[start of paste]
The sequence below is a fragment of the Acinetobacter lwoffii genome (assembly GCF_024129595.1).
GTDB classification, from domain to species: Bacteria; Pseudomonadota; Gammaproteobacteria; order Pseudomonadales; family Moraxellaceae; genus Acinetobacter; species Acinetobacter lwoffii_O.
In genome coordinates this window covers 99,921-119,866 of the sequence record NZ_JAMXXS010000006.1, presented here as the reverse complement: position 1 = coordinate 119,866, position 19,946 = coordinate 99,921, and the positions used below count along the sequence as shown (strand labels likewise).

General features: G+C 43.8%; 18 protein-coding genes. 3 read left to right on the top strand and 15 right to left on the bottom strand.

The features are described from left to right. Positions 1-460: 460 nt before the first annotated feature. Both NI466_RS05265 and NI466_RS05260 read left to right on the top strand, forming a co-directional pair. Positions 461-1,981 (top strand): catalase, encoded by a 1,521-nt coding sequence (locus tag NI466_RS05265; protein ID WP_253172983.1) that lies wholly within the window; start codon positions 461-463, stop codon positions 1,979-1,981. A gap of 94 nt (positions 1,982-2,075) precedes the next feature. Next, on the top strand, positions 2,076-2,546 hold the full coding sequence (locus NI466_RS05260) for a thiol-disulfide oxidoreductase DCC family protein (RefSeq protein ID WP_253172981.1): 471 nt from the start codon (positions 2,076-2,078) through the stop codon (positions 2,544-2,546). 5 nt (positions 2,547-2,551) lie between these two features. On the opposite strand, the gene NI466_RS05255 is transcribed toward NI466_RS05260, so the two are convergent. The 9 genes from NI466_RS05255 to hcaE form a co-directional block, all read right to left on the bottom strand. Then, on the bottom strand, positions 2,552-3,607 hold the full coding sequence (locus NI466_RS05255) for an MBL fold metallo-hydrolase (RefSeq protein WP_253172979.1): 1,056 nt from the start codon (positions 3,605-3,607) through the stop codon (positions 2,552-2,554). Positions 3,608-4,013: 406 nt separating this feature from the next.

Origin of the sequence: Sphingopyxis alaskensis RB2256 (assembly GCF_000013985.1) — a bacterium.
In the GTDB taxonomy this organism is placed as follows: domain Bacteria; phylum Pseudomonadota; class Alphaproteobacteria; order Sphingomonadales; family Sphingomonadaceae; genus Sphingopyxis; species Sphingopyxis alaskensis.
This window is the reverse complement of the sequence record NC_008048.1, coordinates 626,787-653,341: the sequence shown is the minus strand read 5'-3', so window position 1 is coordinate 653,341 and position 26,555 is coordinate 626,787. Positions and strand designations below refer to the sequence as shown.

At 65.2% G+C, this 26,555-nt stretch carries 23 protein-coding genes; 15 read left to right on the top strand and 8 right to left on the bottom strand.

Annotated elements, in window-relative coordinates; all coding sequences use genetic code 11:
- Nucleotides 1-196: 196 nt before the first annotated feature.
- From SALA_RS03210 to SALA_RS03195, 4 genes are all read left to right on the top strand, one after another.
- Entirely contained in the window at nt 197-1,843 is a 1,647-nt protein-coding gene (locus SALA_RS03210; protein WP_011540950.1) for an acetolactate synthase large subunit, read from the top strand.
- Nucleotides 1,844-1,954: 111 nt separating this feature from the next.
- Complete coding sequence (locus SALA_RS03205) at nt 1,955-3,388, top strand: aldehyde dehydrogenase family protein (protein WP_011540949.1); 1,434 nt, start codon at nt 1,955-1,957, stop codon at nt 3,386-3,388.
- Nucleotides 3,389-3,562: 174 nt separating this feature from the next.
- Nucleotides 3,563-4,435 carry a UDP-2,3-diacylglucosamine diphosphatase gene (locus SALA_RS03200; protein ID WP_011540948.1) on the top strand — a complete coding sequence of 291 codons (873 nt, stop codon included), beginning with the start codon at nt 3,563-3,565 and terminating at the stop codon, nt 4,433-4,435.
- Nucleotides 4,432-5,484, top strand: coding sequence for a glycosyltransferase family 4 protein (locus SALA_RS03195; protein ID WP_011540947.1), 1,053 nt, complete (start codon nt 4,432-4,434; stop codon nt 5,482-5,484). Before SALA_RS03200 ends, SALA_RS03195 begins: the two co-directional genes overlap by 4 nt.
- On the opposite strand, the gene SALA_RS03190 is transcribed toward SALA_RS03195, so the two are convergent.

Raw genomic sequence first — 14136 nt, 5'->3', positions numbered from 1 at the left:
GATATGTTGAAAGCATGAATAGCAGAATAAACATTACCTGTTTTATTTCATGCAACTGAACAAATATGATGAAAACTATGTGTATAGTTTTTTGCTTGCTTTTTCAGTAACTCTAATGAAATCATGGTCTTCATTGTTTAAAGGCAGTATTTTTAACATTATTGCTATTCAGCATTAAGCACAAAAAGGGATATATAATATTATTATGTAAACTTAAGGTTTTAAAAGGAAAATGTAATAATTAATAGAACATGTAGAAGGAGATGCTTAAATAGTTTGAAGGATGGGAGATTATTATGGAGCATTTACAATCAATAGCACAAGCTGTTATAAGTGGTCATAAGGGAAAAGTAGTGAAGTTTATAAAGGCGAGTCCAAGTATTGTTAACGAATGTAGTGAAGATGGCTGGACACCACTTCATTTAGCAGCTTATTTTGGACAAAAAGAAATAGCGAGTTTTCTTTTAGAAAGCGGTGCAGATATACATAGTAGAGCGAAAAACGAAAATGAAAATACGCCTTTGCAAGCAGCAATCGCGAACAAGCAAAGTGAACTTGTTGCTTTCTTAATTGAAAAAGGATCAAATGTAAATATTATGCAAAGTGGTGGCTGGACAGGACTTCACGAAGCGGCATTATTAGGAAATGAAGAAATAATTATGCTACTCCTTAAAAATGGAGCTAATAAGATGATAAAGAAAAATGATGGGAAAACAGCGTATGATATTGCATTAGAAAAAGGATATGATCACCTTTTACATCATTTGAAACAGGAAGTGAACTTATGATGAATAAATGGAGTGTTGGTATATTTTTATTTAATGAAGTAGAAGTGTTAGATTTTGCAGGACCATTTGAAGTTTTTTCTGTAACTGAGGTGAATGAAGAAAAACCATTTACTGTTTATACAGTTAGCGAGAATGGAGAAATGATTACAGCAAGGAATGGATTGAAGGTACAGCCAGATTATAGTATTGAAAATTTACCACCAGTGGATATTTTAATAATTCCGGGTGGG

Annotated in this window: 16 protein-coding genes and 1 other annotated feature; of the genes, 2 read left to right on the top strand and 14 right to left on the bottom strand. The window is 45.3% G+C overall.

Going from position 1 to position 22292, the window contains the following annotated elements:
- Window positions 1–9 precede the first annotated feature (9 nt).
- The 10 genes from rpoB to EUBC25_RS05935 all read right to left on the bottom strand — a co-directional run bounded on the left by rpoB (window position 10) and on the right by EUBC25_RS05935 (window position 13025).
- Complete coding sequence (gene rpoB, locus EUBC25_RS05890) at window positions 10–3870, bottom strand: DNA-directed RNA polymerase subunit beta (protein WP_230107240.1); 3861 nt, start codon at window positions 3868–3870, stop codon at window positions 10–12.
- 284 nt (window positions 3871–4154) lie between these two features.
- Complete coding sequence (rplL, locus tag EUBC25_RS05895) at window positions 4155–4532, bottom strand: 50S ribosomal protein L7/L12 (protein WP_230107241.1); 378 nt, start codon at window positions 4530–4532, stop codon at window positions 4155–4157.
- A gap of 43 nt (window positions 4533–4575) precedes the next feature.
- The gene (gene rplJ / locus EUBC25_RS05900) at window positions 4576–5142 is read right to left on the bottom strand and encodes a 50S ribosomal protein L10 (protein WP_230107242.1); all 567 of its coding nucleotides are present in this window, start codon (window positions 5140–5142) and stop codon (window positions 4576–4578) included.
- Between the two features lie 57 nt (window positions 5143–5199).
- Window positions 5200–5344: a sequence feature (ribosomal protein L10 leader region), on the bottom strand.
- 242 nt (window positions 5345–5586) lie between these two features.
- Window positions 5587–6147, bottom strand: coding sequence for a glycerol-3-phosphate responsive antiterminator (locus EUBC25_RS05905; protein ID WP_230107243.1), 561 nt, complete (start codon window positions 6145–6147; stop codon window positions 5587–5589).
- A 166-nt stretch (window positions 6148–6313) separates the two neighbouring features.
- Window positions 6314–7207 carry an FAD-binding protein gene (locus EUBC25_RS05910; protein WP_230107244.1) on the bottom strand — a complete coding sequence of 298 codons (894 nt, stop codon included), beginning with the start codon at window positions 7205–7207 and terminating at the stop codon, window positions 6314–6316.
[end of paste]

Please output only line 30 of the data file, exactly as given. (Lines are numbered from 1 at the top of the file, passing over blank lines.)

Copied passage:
- The gene (gene rplJ / locus EUBC25_RS05900) at window positions 4576–5142 is read right to left on the bottom strand and encodes a 50S ribosomal protein L10 (protein WP_230107242.1); all 567 of its coding nucleotides are present in this window, start codon (window positions 5140–5142) and stop codon (window positions 4576–4578) included.